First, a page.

A Dangerous Time for Human Rights in Zimbabwe
According to recent reports from watchdog organization Sokwanele, politically-motivated human rights abuses are on the rise in Zimbabwe.
President Robert Mugabe and his ZANU-PF party employed brutal tactics to garner votes in Zimbabwe’s March 2008 elections. His main political rival and leader of the Movement for Democratic Change (MDC) Morgan Tsvangirai became Prime Minister after a Southern African Development Community (SADC)-brokered deal which created an artificial “unity government” featuring leadership positions for both men. As Mugabe expresses growing dissatisfaction with this joint political arrangement, ZANU-PF has begun mobilizing its many troops for a campaign of violence and intimidation, hoping to scare the people of Zimbabwe into voting it into power yet again.
ZANU-PF-controlled police arrested a top aide to Morgan Tsvangirai
at his home in Harare. The aide, Jameson Timba, was accused of “insulting Mr.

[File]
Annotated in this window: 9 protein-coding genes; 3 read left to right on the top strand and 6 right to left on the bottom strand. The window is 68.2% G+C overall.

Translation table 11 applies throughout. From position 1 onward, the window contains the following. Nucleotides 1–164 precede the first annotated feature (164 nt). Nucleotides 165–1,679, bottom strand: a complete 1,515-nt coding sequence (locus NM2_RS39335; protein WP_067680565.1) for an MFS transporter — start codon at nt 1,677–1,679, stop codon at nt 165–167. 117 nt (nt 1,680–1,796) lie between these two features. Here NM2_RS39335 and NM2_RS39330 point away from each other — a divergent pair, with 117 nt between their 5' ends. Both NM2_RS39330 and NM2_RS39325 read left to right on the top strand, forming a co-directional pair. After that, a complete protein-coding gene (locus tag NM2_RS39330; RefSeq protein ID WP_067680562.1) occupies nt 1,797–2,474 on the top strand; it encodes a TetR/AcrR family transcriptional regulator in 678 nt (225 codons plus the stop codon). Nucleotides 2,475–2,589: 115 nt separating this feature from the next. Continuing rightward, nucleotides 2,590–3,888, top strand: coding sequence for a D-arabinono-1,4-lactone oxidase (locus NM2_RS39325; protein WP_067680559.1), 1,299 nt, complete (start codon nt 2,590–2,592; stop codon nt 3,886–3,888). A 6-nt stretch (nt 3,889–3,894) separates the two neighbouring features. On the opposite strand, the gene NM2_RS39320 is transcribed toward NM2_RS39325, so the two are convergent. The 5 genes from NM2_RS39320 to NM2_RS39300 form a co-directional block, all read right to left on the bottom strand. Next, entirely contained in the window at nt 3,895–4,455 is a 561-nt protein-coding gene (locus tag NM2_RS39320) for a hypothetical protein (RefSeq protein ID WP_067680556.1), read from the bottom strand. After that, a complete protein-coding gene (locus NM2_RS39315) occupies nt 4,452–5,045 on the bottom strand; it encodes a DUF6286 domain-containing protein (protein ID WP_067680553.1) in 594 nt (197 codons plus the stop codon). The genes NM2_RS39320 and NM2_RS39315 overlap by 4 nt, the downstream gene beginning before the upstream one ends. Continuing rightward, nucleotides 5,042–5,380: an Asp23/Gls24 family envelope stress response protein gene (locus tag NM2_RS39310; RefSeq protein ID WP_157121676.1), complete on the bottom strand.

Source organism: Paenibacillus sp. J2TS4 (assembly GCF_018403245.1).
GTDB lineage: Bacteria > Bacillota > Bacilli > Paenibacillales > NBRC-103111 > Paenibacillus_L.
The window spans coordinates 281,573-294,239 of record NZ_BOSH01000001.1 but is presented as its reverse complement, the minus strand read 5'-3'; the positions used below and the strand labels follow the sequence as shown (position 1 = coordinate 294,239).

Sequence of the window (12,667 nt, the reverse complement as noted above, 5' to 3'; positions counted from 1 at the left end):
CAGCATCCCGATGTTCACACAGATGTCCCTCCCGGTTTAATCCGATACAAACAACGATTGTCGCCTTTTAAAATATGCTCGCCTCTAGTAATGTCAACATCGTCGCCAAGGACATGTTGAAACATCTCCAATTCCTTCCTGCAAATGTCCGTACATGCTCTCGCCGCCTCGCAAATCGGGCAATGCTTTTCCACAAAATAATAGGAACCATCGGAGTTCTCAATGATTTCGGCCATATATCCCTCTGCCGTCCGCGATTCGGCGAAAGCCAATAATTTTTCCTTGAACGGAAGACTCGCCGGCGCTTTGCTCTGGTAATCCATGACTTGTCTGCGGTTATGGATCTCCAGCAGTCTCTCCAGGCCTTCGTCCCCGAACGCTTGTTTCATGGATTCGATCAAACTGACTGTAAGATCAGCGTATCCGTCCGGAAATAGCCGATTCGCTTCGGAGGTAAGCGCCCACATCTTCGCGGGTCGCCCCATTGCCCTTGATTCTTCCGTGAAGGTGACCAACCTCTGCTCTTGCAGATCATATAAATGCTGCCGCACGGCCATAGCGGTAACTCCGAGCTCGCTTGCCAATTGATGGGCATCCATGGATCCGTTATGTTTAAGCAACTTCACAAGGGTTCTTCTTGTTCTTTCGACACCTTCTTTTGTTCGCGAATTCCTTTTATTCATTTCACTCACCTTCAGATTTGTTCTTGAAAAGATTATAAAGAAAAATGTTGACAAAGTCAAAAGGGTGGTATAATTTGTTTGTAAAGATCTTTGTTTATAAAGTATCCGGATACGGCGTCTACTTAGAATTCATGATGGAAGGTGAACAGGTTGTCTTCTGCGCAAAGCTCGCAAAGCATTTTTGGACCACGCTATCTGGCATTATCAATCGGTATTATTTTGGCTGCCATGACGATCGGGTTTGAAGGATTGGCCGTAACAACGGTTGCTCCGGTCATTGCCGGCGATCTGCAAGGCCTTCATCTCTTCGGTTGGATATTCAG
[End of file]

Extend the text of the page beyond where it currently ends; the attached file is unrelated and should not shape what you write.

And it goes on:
Mugabe,” a criminal act under Mugabe’s autocratic rule, and thrown into one of
the country’s lice-infested prisons. Tsvangirai himself has been labeled a “security threat”
in a flagrant attempt to vilify him in the face of the country’s upcoming
elections. Even churches
deemed sympathetic to the MDC have become targets for threats and
In December 2009, Physicians for Human Rights investigated systematic human rights violations by Mugabe and his cronies that were directly linked to the collapse of the nation’s health system as well as the raging epidemic of cholera that ensued. In its report, PHR called on the UN Security Council to refer the crisis in Zimbabwe to the International Criminal Court for investigation into crimes against humanity on the part of the Mugabe regime. Mr. Mugabe must no longer be allowed to violate the rights of his people and the terms of agreements he has signed onto with impunity.